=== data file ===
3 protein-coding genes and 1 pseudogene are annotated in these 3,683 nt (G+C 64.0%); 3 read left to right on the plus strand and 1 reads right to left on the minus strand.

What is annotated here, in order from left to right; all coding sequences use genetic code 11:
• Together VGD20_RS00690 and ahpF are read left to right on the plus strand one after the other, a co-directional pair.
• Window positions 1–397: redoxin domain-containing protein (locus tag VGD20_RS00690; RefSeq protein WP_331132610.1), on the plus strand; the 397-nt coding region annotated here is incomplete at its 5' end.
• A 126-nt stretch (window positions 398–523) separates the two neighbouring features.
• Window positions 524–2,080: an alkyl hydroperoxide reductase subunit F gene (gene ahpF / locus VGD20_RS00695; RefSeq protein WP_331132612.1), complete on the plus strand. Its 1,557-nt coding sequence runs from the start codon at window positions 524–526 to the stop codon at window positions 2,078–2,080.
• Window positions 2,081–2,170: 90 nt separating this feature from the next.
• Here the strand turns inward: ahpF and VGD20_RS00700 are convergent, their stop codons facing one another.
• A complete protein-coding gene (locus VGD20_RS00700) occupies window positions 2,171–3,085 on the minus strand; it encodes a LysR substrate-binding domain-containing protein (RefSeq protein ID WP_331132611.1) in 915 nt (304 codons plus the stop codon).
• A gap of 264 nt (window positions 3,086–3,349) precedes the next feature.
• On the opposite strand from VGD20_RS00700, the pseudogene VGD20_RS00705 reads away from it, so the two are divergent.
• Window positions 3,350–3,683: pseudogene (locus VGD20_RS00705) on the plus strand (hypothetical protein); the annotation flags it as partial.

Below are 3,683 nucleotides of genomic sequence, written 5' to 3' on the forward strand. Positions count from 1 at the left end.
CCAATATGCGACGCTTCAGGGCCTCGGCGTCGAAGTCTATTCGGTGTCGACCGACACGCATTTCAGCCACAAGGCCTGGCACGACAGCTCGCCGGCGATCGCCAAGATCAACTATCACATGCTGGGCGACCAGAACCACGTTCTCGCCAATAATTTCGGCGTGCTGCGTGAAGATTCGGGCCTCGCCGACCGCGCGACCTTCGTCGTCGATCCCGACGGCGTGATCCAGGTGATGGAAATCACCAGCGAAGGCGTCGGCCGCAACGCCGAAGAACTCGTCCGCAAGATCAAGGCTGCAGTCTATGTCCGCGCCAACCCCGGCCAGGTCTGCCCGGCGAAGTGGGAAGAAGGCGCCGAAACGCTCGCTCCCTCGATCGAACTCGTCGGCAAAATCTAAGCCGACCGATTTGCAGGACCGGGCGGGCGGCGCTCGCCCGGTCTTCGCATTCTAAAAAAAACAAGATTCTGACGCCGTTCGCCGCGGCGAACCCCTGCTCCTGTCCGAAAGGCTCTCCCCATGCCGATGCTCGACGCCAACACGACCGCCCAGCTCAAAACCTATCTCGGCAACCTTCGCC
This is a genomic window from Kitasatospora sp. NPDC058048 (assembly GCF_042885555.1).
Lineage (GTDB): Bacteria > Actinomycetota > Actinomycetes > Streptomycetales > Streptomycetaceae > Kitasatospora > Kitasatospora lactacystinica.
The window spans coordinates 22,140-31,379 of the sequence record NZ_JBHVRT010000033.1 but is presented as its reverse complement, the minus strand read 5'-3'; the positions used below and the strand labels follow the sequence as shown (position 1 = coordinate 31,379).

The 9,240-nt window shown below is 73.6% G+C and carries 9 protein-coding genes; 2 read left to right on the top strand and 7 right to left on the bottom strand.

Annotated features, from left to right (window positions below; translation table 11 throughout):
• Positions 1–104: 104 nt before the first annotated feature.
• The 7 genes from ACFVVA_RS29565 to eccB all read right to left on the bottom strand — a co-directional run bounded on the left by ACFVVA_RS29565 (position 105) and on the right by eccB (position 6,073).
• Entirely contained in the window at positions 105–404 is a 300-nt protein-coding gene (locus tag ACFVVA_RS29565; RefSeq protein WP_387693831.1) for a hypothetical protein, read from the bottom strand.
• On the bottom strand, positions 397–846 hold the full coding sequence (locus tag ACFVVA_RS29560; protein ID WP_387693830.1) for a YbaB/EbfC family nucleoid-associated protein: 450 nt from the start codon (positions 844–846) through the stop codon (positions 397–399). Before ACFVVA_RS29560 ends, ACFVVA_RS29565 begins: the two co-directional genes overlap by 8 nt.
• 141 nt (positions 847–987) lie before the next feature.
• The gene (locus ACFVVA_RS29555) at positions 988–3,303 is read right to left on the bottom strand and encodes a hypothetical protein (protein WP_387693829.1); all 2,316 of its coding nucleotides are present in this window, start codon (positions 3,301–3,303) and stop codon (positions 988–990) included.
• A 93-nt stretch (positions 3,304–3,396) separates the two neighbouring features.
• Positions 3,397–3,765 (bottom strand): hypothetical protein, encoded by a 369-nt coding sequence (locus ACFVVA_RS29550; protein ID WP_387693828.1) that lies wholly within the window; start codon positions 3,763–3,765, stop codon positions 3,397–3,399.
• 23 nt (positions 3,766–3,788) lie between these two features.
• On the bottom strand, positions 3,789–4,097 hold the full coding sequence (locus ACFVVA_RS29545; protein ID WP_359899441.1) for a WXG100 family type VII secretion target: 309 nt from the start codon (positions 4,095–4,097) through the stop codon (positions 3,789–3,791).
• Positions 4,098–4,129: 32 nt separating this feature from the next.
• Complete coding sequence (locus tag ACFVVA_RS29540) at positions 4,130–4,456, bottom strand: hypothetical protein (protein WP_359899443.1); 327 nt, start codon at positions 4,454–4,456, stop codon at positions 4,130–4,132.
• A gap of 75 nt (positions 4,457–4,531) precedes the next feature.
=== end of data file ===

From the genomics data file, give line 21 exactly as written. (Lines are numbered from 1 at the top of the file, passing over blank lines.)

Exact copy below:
• The 7 genes from ACFVVA_RS29565 to eccB all read right to left on the bottom strand — a co-directional run bounded on the left by ACFVVA_RS29565 (position 105) and on the right by eccB (position 6,073).